Book review: The Four Tendencies by Gretchen Rubin

I love the idea of making resolutions, but I’ve never once succeeded at sticking to a resolution. Heck, I typically struggle with monthly or weekly goals. For years, I tried to set resolutions or monthly goals. I even tried bribing myself or setting up mini-milestones, rewards systems, accountability, etc. You name it, I tried it.

A couple of years ago, I finally admitted to myself that resolutions and goals just don’t work for me. I wasn’t sure why, I just knew that setting resolutions was setting myself for failure and the accompanying guilt.


Last September, I read The Four Tendencies by Gretchen Rubin. In it, she explains that her research has suggested that there are four main tendencies: Upholders, Obligers, Questioners, and Rebels. At first, I assumed I must, absolutely, without a doubt be a questionner. After all, I question pretty much everything: Why do I need to go to bed on time? Why do I need to do homework? Why do I need a boyfriend? Why do I have to read classics? Why do I have to get married, have kids, buy a house?

I did the quiz and immediately scoffed at how little she knew. A rebel? As if!

Honestly, I only kept reading because I wanted to prove to myself that either her quiz was flawed or her theory was wrong.

I knew for a fact that I wasn’t an upholder, I was pretty sure I wasn’t fully an obliger, but surely I must be a questioner! The more I read, the more conflicted I became. On one hand, she clearly knew what she was talking about and it seemed that she was on to something. On the other hand, I wasn’t fitting into any of the tendencies (or their subgroups). By the time I got the the rebel section (the last), I was convinced that I must be an outlier.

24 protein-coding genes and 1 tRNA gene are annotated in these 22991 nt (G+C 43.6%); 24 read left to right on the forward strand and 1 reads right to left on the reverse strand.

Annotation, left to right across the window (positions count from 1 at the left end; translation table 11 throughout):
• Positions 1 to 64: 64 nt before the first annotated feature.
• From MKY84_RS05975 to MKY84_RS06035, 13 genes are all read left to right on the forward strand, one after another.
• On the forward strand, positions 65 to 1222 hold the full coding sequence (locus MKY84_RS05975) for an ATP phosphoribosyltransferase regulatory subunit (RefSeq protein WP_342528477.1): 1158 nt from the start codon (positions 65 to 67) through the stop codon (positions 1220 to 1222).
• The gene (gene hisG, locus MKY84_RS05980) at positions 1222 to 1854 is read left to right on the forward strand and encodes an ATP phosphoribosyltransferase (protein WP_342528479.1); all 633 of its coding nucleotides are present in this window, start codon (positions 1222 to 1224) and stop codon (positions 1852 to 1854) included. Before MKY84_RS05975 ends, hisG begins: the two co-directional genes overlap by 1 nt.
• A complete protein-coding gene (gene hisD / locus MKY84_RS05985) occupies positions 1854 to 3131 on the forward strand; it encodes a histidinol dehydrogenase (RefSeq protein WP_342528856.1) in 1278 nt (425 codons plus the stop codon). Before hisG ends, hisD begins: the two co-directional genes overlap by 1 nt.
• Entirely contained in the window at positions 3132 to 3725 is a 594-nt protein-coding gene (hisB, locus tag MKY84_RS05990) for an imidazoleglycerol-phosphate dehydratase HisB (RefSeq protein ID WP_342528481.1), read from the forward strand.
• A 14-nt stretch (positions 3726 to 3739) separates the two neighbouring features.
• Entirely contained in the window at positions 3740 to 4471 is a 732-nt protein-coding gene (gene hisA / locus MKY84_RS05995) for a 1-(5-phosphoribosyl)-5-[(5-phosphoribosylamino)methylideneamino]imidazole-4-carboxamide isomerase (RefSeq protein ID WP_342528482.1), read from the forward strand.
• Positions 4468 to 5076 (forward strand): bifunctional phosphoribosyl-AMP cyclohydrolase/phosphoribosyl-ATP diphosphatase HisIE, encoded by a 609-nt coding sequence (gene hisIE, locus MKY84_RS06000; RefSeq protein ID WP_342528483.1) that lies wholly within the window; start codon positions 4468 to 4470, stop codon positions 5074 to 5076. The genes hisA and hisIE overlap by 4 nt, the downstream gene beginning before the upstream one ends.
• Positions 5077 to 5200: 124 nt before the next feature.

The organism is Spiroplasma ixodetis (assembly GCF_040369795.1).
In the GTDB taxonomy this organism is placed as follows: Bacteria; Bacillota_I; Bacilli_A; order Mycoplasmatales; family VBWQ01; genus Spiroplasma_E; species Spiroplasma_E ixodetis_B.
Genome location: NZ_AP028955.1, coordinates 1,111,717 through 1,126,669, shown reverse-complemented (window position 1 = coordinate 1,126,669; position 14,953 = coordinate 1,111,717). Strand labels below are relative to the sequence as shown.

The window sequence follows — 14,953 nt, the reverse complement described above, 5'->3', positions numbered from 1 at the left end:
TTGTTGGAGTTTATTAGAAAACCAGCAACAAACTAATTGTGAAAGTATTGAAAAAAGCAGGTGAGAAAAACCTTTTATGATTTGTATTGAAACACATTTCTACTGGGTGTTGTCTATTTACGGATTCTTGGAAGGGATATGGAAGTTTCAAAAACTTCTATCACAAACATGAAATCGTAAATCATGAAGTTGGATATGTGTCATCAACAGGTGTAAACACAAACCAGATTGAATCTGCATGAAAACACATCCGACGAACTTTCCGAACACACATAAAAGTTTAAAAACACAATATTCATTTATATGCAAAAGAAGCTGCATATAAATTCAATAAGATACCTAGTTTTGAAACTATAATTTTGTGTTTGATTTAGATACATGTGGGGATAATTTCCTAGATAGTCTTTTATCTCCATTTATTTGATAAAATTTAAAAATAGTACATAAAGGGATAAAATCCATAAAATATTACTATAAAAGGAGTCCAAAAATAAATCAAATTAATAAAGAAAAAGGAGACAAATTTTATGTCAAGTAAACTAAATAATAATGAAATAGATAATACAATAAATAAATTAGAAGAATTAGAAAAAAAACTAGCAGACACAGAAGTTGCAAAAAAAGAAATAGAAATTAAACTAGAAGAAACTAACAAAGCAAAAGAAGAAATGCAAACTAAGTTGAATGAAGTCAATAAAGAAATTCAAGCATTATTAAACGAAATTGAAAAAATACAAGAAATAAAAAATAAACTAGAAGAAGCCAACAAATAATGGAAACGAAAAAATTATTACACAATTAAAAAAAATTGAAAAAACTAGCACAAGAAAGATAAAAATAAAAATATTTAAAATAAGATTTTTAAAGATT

But, her little quiz was right. I’m a rebel: I do things my way, I push back when people try to convince or oblige me to do things their way, I rarely stick to to-do lists, I refuse to abide by silly work hierarchies, … essentially, I live by my own rules. I guess I never saw myself as a rebel because my own rules happen to be in line with social graces. I value a quiet, peaceful, and equitable life. I like being accommodating and polite. And, I think that makes me seem like an obliger or questioner. But, I’m full on rebel.

So, how does this relate to resolutions and goals? Well, they’re basically rules. The point of a resolution is to make yourself adjust your behaviours to meet certain criteria or ideals. We make rules (eat less, exercise daily, read X books a month, etc.) in order to get the result we want. For a lot of people, this is a system that works really well. A lot of people have the means to convince themselves to follow a rule: enjoying the challenge, finding someone to be accountable to, finding the proof that it’ll be beneficial, etc. But, for rebels, we need consequences, and resolutions typically don’t have significant consequences – if you don’t do it, life will go on as before.

Now I have a much better understanding of why resolutions and goals don’t work for me. This has made me feel much less guilty, because I don’t feel like I’m a lesser person for not making resolutions.

As for the book: It’s an interesting read and it gave me a lot of insight into myself and into other people. I feel that I’m in a better position to understand where people might be coming from and how I can work with them. Or, why I sometimes clash with some people.

Even if self-help books aren’t usually your thing, you might find this book interesting.



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